9 Benefits Of Potassium

Potassium is an electrolyte and one of the seven essential macrominerals that assists the body in a variety of physiological functions, such as bone health, cognitive function, and cardiovascular health. This key electrolyte also regulates fluid balance and controls electrical activity of the heart and other muscles. Potassium, the third most abundant mineral in the body, is required for several key organs, such as the kidneys, brain and heart.

Potassium Deficiency

The National Health and Nutrition Examination Survey reported that fewer than two percent of people in the U.S. consume enough potassium daily, which should be around 4,700 milligrams of potassium per day. Being deficient in potassium can lead to anything from mild issues such as fatigue, weakness and constipation to more serious issues such as respiratory failure, paralysis and gut issues.

Hypokalemia (potassium deficiency) occurs when potassium levels fall below 3.5 mmol/L, and can be diagnosed using a blood test. Low levels of potassium can be regulated through diet and supplements.

Experiencing increased levels of stress, over exercising, and eating a diet that is low in fruits and vegetables can all contribute to potassium imbalances throughout the body.

9 Health Benefits of Potassium

Blood Pressure

Studies found that the higher the sodium to potassium ratio, the higher the risk of developing hypertension, death and disease. Potassium has been useful in managing blood pressure as it helps to ease tension in your blood vessel walls, as well as lessen the effects of sodium.

Adrenal Support

When we are under a lot of stress, our bodies excrete potassium, as well as other electrolytes, in order to increase the production of electrical currents that help our body run. Our cells are electrically charged by minerals such as potassium. Potassium is found inside of our cells, while sodium is found outside of our cells. If there is excessive sodium and deficient potassium in our cells, excess adrenal activity can take place, which can lead to adrenal insufficiency. Replacing potassium and other electrolytes in the diet can support adrenal gland functioning when we are unable to keep up with the high stress demands we place on them on a daily basis.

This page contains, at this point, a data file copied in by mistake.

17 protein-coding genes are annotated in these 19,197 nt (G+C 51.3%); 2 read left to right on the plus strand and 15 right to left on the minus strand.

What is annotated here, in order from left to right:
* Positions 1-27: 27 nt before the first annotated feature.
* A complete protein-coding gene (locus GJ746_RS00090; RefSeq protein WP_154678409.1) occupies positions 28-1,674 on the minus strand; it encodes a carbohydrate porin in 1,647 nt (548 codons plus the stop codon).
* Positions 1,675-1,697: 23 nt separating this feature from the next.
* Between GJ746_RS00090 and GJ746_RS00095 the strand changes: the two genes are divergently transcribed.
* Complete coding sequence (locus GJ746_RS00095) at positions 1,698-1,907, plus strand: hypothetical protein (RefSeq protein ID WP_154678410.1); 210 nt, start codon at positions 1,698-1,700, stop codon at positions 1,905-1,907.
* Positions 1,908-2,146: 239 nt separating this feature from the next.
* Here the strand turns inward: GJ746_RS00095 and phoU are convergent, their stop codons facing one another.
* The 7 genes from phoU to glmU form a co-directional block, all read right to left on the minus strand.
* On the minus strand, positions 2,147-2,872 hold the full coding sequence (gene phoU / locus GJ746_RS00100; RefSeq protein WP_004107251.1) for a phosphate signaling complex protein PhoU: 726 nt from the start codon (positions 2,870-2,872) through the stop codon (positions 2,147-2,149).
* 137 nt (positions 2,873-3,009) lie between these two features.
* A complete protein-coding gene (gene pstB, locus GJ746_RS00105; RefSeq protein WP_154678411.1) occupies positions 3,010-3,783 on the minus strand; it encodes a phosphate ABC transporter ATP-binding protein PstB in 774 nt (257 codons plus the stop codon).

Cardiovascular Health

Studies found that increasing potassium intake reduces cardiovascular disease mortality. This is mainly attributable to the blood pressure-lowering effect and may also be partially because of the direct effects of potassium on the cardiovascular system. Having low or reduced serum potassium levels may increase the risk of ventricular arrhythmias in those with ischaemic heart disease, heart failure and left ventricular hypertrophy. Research found that increasing potassium intake may prevent this and support cardiovascular health.

Calcium Balance

Potassium may prevent vascular calcification, or the buildup of calcium in the smooth muscle cells within arteries. Research shows that low potassium can increase the calcium levels within smooth muscle cells. High levels of calcium can lead to the activation of a protein called CREB (cAMP response element-binding protein). CREB is a critical part of the calcification process when potassium levels are low.

Bone Health

Potassium balances pH,neutralize and buffer acids, which is vital in reserving the alkaline state of our bones. Our bones store a backup reserve of alkaline materials (such as potassium) to maintain pH homoeostasis throughout the body. Potassium salts can neutralize bone-depleting metabolic acids, which can essentially eat away at our bone integrity. It can conserve calcium within the body as well and reduce urinary calcium loss, which is essential for bone health.

Blood Glucose Support

Low serum potassium is strongly related to glucose intolerance, and increasing potassium intake may prevent the development of diabetes. Certain diabetes medications can affect potassium levels throughout the body, and taking insulin can also cause your potassium levels to drop.

Improved Muscle Strength

When individuals are dehydrated due to imbalances in key electrolytes such as potassium, they might experience decreased athletic performance and recovery. Potassium can decrease muscle weakness and improve overall muscle strength. Roughly 9 percent of our body’s potassium is stored within our body’s cells, making it important for cellular contraction as well as regulating nerve and muscle function in the body.

Muscle Cramping

Cellular and circulating concentrations of potassium are required for systemic electrolyte balance, which can affect muscle spasms and cramping. If you experience cramping frequently, this could be a sign of low potassium levels. Studies even found potassium to beneficial for PMS cramping.

Brain Support

Potassium plays a role in stimulating neural activity, which is important for keeping brain functioning at optimal levels. Potassium can increase oxygenation of brain tissues, as it acts as a vasodilator, helping to relax the blood vessels and optimize blood flow to the brain.

Top 8 Potassium-Rich Foods

• Sweet Potato (1 cup) 950 mg

• Salmon (1/2 fillet) 772 mg

• Watermelon (2 wedges) 641 mg

• Coconut Water (1 cup) 600 mg

• Butternut Squash (1 cup) 582 mg

• Spinach (1 cup) 540 mg

• Beets (1 cup) 518 mg

• Avocado (1/2) 488 mg

The Bottom Line

The adequate intake recommendation for potassium is 4,700 milligrams per day for adults. While supplementing with potassium can be an easier option, deriving potassium through the diet from whole, organic real foods is ideal. Fruit and vegetables are among the richest sources of dietary potassium. 

Peggy Van Cleef